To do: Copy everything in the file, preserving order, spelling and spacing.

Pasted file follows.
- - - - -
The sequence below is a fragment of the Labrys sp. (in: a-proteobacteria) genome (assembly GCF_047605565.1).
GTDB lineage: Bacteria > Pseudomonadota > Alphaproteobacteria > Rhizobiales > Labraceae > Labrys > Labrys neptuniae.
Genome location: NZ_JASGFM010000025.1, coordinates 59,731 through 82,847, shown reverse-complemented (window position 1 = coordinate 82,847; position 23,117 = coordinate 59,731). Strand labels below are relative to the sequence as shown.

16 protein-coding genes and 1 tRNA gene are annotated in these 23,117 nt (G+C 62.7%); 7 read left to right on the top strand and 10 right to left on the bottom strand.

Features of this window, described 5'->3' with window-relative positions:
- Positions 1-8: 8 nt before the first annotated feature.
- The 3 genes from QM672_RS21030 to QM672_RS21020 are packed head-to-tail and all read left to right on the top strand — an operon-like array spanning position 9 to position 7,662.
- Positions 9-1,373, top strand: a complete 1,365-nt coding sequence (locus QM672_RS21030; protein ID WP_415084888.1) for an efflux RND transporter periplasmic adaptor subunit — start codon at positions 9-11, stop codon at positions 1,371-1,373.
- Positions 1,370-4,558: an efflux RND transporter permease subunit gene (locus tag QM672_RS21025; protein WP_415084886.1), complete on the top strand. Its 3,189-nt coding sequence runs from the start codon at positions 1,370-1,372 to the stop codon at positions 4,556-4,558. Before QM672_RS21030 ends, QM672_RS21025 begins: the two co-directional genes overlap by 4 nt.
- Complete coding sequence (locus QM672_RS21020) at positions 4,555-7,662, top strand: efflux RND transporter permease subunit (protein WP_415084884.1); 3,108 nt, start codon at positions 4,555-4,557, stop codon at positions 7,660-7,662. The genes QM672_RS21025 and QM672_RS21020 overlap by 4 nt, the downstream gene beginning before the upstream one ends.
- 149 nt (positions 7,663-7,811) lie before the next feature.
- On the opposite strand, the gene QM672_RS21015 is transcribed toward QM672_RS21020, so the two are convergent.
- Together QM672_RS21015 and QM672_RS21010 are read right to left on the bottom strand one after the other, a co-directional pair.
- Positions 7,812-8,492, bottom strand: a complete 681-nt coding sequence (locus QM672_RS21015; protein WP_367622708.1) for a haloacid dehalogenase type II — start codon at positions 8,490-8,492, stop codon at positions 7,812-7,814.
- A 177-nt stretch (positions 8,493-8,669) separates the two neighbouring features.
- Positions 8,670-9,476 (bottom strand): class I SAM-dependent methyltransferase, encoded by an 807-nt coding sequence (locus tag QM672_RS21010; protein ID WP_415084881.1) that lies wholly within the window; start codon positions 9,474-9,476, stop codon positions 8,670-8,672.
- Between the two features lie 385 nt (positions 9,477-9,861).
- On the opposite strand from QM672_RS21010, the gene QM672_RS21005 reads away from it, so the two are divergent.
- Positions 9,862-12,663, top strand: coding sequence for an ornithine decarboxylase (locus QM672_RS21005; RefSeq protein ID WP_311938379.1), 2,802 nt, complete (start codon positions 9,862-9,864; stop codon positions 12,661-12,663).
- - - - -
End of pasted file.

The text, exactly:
The sequence below is a fragment of the Labrys sp. (in: a-proteobacteria) genome (assembly GCF_047605565.1).
GTDB lineage: Bacteria > Pseudomonadota > Alphaproteobacteria > Rhizobiales > Labraceae > Labrys > Labrys neptuniae.
Genome location: NZ_JASGFM010000025.1, coordinates 59,731 through 82,847, shown reverse-complemented (window position 1 = coordinate 82,847; position 23,117 = coordinate 59,731). Strand labels below are relative to the sequence as shown.

16 protein-coding genes and 1 tRNA gene are annotated in these 23,117 nt (G+C 62.7%); 7 read left to right on the top strand and 10 right to left on the bottom strand.

Features of this window, described 5'->3' with window-relative positions:
- Positions 1-8: 8 nt before the first annotated feature.
- The 3 genes from QM672_RS21030 to QM672_RS21020 are packed head-to-tail and all read left to right on the top strand — an operon-like array spanning position 9 to position 7,662.
- Positions 9-1,373, top strand: a complete 1,365-nt coding sequence (locus QM672_RS21030; protein ID WP_415084888.1) for an efflux RND transporter periplasmic adaptor subunit — start codon at positions 9-11, stop codon at positions 1,371-1,373.
- Positions 1,370-4,558: an efflux RND transporter permease subunit gene (locus tag QM672_RS21025; protein WP_415084886.1), complete on the top strand. Its 3,189-nt coding sequence runs from the start codon at positions 1,370-1,372 to the stop codon at positions 4,556-4,558. Before QM672_RS21030 ends, QM672_RS21025 begins: the two co-directional genes overlap by 4 nt.
- Complete coding sequence (locus QM672_RS21020) at positions 4,555-7,662, top strand: efflux RND transporter permease subunit (protein WP_415084884.1); 3,108 nt, start codon at positions 4,555-4,557, stop codon at positions 7,660-7,662. The genes QM672_RS21025 and QM672_RS21020 overlap by 4 nt, the downstream gene beginning before the upstream one ends.
- 149 nt (positions 7,663-7,811) lie before the next feature.
- On the opposite strand, the gene QM672_RS21015 is transcribed toward QM672_RS21020, so the two are convergent.
- Together QM672_RS21015 and QM672_RS21010 are read right to left on the bottom strand one after the other, a co-directional pair.
- Positions 7,812-8,492, bottom strand: a complete 681-nt coding sequence (locus QM672_RS21015; protein WP_367622708.1) for a haloacid dehalogenase type II — start codon at positions 8,490-8,492, stop codon at positions 7,812-7,814.
- A 177-nt stretch (positions 8,493-8,669) separates the two neighbouring features.
- Positions 8,670-9,476 (bottom strand): class I SAM-dependent methyltransferase, encoded by an 807-nt coding sequence (locus tag QM672_RS21010; protein ID WP_415084881.1) that lies wholly within the window; start codon positions 9,474-9,476, stop codon positions 8,670-8,672.
- Between the two features lie 385 nt (positions 9,477-9,861).
- On the opposite strand from QM672_RS21010, the gene QM672_RS21005 reads away from it, so the two are divergent.
- Positions 9,862-12,663, top strand: coding sequence for an ornithine decarboxylase (locus QM672_RS21005; RefSeq protein ID WP_311938379.1), 2,802 nt, complete (start codon positions 9,862-9,864; stop codon positions 12,661-12,663).